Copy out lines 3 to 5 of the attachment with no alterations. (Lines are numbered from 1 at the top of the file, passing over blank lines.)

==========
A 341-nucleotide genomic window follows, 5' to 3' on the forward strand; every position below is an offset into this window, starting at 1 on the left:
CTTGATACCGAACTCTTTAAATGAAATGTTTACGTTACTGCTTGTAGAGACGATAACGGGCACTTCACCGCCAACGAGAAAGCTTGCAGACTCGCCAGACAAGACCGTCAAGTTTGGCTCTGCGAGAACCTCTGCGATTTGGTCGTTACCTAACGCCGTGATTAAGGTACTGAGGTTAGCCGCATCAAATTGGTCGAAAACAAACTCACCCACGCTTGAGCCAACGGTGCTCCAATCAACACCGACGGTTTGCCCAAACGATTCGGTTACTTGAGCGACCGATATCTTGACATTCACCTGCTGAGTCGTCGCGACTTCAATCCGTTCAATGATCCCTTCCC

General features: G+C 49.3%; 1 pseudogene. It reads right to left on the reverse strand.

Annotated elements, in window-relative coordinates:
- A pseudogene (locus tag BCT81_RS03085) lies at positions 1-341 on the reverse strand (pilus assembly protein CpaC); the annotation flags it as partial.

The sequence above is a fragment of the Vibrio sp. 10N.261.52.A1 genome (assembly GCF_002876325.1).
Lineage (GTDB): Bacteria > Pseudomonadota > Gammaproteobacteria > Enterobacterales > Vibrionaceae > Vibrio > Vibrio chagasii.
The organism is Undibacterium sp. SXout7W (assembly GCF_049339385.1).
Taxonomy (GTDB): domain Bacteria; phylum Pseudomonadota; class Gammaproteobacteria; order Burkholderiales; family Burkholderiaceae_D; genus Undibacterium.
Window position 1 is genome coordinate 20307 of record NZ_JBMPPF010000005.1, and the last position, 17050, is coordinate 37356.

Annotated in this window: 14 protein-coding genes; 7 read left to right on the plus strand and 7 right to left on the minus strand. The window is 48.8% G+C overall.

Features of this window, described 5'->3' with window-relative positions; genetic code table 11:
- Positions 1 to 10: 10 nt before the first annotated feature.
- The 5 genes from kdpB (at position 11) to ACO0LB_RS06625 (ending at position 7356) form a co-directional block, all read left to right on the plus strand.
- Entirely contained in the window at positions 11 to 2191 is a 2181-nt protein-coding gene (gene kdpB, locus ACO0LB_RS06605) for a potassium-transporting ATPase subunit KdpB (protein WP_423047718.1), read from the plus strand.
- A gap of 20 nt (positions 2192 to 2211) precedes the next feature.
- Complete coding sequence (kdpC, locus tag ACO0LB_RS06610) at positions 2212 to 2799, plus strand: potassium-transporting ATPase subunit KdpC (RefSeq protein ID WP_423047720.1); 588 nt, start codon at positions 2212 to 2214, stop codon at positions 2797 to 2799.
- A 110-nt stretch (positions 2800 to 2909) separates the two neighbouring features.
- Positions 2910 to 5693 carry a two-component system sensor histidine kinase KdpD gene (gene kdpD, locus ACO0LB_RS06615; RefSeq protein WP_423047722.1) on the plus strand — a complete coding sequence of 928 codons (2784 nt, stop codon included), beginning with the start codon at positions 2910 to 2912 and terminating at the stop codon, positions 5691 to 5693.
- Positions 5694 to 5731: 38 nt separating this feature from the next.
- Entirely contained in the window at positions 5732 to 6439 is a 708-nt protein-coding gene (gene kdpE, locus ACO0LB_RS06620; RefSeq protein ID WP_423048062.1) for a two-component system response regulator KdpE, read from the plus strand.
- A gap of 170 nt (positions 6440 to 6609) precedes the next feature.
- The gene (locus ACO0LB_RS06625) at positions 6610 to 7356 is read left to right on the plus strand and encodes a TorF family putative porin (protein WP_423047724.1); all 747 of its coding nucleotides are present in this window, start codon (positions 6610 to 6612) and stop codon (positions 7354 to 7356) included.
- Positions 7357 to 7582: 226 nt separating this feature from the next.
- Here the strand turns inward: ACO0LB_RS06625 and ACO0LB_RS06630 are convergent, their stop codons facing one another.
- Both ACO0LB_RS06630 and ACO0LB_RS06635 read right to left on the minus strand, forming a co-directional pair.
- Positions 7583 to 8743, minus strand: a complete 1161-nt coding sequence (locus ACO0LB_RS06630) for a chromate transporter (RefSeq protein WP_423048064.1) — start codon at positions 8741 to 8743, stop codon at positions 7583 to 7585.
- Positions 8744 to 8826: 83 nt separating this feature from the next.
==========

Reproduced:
General features: G+C 49.3%; 1 pseudogene. It reads right to left on the reverse strand.

Annotated elements, in window-relative coordinates:
- A pseudogene (locus tag BCT81_RS03085) lies at positions 1-341 on the reverse strand (pilus assembly protein CpaC); the annotation flags it as partial.